Our Canadian talent needs to be celebrated, and it’s up to the writers and other artists to help boost each other’s profiles to get the recognition and attention that are justly deserved. Making it in Toronto is one of the big dreams when it comes to Canada. It’s (arguably) the most important city in the country and if you live here, you’re really blessed to be immersed with all the things that we have to our advantage. Sometimes we take it for granted, but really, it’s a blessing to be from this city.
There are people who take leaps of faith when trying to make it, and all are for very different reasons & circumstances. In December of 2015, I met a few producers who participated in the 10th Annual Battle of the Beatmakers, and I was really blown away by so many producers that continued to carry on the tradition of great ears for music as evidenced by the likes of Boi-1da & T-Minus (amongst a plethora of others). EveKey is one of the producers that I happened to meet, and hailing from Vancouver, she took a leap of faith and moved from one big city to the biggest city, in order to make her mark with her music. This is just the first of what I hope to be many profiles of artists in Toronto that you should get to know. Be sure to follow her on Twitter, and most importantly, check out her music. Enjoy.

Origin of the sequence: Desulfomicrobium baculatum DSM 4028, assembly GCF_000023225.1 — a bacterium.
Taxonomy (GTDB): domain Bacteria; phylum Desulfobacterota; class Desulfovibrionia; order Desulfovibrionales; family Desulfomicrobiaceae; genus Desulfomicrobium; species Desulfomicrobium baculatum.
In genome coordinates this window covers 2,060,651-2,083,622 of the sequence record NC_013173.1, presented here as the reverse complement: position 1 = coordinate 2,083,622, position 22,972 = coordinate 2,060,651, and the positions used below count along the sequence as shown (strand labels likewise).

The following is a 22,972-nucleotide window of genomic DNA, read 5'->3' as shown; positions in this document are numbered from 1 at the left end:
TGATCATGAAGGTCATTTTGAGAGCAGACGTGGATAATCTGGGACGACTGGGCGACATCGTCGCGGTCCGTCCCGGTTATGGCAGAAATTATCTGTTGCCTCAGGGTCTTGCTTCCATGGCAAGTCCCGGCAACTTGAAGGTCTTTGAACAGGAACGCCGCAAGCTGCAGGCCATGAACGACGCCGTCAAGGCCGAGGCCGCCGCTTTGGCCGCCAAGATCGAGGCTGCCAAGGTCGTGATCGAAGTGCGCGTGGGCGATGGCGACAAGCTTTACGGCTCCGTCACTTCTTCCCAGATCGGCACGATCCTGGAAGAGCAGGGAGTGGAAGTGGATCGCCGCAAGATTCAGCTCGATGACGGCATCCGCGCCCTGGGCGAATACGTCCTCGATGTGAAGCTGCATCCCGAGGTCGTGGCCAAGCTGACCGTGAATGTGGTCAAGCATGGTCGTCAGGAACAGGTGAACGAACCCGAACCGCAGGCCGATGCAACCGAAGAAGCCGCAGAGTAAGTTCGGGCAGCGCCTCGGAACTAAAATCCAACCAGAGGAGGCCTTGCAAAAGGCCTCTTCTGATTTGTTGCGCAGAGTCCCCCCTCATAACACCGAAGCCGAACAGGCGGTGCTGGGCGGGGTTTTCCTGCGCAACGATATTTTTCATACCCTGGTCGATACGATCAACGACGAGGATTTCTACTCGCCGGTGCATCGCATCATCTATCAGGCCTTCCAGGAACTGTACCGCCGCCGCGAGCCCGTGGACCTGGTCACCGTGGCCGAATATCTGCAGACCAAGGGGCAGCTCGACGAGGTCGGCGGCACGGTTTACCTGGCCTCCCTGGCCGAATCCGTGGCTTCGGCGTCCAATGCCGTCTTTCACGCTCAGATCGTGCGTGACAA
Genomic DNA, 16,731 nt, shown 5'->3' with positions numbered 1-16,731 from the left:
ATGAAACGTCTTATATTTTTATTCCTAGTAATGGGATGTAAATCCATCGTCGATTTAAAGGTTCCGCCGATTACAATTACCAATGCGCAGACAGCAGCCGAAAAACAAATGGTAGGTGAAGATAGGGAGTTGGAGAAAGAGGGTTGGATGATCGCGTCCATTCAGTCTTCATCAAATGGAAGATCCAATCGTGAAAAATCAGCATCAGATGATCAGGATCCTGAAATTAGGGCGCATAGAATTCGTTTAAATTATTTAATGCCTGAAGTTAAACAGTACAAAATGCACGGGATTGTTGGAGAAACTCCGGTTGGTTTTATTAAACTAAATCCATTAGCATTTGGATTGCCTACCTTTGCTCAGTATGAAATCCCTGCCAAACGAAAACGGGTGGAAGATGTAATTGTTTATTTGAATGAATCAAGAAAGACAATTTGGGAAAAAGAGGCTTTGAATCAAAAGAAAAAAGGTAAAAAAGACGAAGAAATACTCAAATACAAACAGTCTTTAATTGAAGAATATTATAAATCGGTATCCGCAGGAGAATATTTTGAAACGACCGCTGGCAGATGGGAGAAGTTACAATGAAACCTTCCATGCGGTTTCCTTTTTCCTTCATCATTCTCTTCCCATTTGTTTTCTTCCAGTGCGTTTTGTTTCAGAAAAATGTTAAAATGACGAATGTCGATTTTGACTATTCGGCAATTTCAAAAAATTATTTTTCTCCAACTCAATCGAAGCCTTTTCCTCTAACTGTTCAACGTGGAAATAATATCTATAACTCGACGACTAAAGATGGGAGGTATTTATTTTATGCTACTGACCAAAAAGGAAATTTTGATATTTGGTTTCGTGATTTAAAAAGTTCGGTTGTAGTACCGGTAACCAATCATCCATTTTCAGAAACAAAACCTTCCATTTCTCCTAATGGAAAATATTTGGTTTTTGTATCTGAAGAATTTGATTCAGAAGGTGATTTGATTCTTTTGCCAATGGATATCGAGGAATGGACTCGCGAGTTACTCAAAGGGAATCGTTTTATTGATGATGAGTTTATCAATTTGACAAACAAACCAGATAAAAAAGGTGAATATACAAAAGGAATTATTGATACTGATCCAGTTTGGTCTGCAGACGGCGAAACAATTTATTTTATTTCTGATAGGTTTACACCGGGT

The STiXXclusive Blog: As for the music itself, what made you want to make it?
EveKey: I started taking piano lessons at a very early age because of my parents and music was always around me, and as I continued learning keys it became a natural way to express myself. My piano teacher always used to tell me to sing as I shift keys, and although it was mainly classical music I was playing at the time, I still remember the expression when I make beats today, especially now that I make my own music, I know even more what she meant, and I think that’s what keeps me going. It’s such a fulfilling feeling for me to express emotions and draw pictures without words. That’s what making me want to make more music
TSB: How long have you been producing?
EK: I started making beats about 9 years ago, but I started really getting into it about 5 years ago.